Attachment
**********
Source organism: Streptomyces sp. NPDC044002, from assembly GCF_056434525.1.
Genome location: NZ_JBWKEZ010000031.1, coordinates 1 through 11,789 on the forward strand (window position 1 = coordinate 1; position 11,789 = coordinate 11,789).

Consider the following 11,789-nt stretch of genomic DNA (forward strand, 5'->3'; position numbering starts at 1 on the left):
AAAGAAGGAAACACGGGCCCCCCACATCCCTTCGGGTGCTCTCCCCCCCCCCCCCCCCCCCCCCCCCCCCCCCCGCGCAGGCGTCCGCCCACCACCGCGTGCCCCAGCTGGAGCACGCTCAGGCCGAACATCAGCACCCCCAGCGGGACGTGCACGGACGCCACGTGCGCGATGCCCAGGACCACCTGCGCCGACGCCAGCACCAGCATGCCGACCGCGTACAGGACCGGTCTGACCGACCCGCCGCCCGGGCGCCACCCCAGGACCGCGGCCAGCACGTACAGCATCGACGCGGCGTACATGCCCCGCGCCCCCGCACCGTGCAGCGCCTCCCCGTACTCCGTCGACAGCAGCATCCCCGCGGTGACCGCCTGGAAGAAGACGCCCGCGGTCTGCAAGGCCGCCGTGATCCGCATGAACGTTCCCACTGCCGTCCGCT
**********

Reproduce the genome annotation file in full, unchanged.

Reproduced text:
Source organism: Streptomyces sp. NPDC044002, from assembly GCF_056434525.1.
Genome location: NZ_JBWKEZ010000031.1, coordinates 1 through 11,789 on the forward strand (window position 1 = coordinate 1; position 11,789 = coordinate 11,789).

Consider the following 11,789-nt stretch of genomic DNA (forward strand, 5'->3'; position numbering starts at 1 on the left):
AAAGAAGGAAACACGGGCCCCCCACATCCCTTCGGGTGCTCTCCCCCCCCCCCCCCCCCCCCCCCCCCCCCCCCGCGCAGGCGTCCGCCCACCACCGCGTGCCCCAGCTGGAGCACGCTCAGGCCGAACATCAGCACCCCCAGCGGGACGTGCACGGACGCCACGTGCGCGATGCCCAGGACCACCTGCGCCGACGCCAGCACCAGCATGCCGACCGCGTACAGGACCGGTCTGACCGACCCGCCGCCCGGGCGCCACCCCAGGACCGCGGCCAGCACGTACAGCATCGACGCGGCGTACATGCCCCGCGCCCCCGCACCGTGCAGCGCCTCCCCGTACTCCGTCGACAGCAGCATCCCCGCGGTGACCGCCTGGAAGAAGACGCCCGCGGTCTGCAAGGCCGCCGTGATCCGCATGAACGTTCCCACTGCCGTCCGCT